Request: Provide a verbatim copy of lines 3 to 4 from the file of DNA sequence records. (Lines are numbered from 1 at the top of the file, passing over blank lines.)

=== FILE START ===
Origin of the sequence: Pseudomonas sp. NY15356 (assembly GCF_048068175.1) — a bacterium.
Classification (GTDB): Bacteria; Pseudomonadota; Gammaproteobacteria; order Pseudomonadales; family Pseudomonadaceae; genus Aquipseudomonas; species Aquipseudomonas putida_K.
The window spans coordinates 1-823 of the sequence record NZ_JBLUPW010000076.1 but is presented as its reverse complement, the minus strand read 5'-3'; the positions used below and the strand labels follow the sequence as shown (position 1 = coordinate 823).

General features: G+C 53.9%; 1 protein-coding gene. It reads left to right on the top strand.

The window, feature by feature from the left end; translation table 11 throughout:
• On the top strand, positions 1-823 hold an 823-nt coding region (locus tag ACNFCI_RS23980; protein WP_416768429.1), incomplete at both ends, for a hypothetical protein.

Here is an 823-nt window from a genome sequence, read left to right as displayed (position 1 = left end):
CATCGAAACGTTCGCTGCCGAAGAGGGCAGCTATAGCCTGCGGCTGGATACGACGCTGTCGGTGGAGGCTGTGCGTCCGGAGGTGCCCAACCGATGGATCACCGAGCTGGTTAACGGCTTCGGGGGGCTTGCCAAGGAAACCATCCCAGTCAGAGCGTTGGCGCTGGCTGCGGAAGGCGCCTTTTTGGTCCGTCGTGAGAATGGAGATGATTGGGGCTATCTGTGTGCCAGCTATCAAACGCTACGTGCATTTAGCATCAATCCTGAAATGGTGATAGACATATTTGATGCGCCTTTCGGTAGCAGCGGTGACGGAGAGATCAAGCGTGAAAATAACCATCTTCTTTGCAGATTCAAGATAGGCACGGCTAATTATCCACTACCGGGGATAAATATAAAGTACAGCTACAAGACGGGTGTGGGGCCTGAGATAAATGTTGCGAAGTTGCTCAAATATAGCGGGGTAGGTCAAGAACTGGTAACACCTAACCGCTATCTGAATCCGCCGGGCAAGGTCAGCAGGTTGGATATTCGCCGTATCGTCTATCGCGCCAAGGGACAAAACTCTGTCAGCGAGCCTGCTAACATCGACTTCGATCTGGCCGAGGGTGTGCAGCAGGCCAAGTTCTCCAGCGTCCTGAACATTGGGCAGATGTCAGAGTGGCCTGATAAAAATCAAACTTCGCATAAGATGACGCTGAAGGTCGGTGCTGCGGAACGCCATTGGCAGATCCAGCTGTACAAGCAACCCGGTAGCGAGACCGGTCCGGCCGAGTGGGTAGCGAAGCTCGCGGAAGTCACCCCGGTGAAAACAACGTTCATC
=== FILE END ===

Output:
The window spans coordinates 1-823 of the sequence record NZ_JBLUPW010000076.1 but is presented as its reverse complement, the minus strand read 5'-3'; the positions used below and the strand labels follow the sequence as shown (position 1 = coordinate 823).

General features: G+C 53.9%; 1 protein-coding gene. It reads left to right on the top strand.